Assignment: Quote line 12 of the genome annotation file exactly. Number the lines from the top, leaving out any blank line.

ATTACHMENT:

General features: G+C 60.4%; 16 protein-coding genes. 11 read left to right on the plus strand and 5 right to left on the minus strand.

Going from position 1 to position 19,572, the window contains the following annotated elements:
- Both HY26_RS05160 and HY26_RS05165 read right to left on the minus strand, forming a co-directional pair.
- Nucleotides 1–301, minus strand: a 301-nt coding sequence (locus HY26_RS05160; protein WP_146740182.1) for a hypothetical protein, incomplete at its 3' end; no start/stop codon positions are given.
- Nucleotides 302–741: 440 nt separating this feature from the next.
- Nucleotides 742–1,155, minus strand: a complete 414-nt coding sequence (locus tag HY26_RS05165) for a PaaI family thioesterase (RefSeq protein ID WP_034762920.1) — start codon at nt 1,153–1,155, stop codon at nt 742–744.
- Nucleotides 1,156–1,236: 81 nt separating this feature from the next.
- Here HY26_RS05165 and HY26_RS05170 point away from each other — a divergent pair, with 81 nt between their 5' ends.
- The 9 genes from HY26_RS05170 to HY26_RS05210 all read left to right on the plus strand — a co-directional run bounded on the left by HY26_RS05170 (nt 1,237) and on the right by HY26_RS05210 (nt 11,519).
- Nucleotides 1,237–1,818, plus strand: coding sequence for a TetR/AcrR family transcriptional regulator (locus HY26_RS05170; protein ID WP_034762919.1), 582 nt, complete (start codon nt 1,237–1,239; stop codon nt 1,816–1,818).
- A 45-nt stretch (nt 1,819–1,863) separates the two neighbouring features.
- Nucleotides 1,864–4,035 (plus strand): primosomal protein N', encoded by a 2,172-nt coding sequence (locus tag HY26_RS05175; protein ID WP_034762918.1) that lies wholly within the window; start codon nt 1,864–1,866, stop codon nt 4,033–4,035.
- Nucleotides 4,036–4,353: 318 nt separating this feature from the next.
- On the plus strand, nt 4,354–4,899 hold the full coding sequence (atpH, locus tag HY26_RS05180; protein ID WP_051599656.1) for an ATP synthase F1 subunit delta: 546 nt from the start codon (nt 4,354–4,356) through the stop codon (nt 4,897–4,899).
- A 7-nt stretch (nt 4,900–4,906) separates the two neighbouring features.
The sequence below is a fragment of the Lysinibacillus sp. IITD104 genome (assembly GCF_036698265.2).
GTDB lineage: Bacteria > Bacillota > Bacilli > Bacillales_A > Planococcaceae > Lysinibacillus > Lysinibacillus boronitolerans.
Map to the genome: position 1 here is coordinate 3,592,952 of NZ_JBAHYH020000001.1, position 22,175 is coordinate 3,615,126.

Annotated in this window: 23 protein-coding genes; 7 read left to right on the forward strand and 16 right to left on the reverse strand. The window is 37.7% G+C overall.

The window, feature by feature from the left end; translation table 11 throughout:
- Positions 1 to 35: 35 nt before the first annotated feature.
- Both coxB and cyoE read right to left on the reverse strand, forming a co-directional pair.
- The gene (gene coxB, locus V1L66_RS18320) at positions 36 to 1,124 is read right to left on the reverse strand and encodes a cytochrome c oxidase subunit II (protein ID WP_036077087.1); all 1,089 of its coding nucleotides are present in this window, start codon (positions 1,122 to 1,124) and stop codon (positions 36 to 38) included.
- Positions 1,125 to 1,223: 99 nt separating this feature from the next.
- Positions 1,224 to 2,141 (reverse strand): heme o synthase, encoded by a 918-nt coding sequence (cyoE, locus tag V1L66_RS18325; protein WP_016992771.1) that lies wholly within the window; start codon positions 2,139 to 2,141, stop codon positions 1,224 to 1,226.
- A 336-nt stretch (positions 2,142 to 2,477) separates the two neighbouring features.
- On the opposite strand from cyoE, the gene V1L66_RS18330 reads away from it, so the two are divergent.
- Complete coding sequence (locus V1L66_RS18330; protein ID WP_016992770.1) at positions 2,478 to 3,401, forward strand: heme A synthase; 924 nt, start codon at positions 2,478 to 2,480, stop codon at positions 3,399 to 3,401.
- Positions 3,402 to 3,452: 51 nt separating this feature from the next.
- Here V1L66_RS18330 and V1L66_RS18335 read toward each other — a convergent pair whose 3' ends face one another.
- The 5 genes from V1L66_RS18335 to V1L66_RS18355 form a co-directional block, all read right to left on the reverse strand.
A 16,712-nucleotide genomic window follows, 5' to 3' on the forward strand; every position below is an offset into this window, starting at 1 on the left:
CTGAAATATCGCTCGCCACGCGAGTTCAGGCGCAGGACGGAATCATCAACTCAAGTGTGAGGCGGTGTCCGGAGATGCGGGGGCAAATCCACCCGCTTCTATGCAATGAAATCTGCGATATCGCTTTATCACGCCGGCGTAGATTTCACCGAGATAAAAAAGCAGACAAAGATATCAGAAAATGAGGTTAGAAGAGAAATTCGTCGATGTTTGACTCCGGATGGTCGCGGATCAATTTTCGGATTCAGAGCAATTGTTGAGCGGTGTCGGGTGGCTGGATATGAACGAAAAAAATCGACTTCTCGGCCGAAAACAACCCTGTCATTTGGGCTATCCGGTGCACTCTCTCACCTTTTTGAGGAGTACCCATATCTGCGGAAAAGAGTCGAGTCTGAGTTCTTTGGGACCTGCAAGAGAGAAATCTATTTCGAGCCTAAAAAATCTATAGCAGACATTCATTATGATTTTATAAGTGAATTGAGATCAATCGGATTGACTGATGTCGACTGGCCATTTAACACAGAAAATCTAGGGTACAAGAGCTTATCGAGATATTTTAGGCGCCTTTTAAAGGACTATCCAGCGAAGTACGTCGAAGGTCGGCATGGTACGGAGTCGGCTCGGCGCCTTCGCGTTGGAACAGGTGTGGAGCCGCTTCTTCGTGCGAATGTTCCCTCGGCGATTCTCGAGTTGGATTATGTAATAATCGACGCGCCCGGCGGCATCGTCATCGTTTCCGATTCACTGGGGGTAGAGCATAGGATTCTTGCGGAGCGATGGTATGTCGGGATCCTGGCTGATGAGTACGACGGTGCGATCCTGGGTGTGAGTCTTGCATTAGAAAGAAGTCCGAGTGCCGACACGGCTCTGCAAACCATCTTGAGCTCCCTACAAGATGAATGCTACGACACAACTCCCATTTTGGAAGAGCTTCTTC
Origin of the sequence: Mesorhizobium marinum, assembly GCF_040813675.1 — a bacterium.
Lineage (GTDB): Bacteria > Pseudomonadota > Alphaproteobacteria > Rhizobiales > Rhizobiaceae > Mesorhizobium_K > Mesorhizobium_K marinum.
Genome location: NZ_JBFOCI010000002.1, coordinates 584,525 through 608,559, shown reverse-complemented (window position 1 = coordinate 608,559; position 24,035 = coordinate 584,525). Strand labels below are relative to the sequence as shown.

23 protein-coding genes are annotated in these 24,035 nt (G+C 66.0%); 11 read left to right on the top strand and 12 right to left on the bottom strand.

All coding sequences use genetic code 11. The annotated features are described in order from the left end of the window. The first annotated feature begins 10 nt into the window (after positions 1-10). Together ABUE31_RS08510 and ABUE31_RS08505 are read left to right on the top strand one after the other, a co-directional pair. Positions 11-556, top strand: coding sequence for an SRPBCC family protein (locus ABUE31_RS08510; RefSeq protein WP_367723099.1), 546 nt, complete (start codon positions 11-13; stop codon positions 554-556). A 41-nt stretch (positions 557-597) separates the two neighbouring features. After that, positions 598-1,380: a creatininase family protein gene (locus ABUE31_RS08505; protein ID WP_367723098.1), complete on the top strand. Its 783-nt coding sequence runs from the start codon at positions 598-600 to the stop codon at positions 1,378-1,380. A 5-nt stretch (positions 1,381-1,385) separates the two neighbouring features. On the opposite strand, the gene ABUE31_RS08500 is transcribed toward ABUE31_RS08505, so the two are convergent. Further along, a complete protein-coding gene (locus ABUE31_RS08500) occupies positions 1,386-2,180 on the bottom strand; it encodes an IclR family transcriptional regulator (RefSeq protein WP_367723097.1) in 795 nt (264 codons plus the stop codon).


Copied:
- Nucleotides 1,864–4,035 (plus strand): primosomal protein N', encoded by a 2,172-nt coding sequence (locus tag HY26_RS05175; protein ID WP_034762918.1) that lies wholly within the window; start codon nt 1,864–1,866, stop codon nt 4,033–4,035.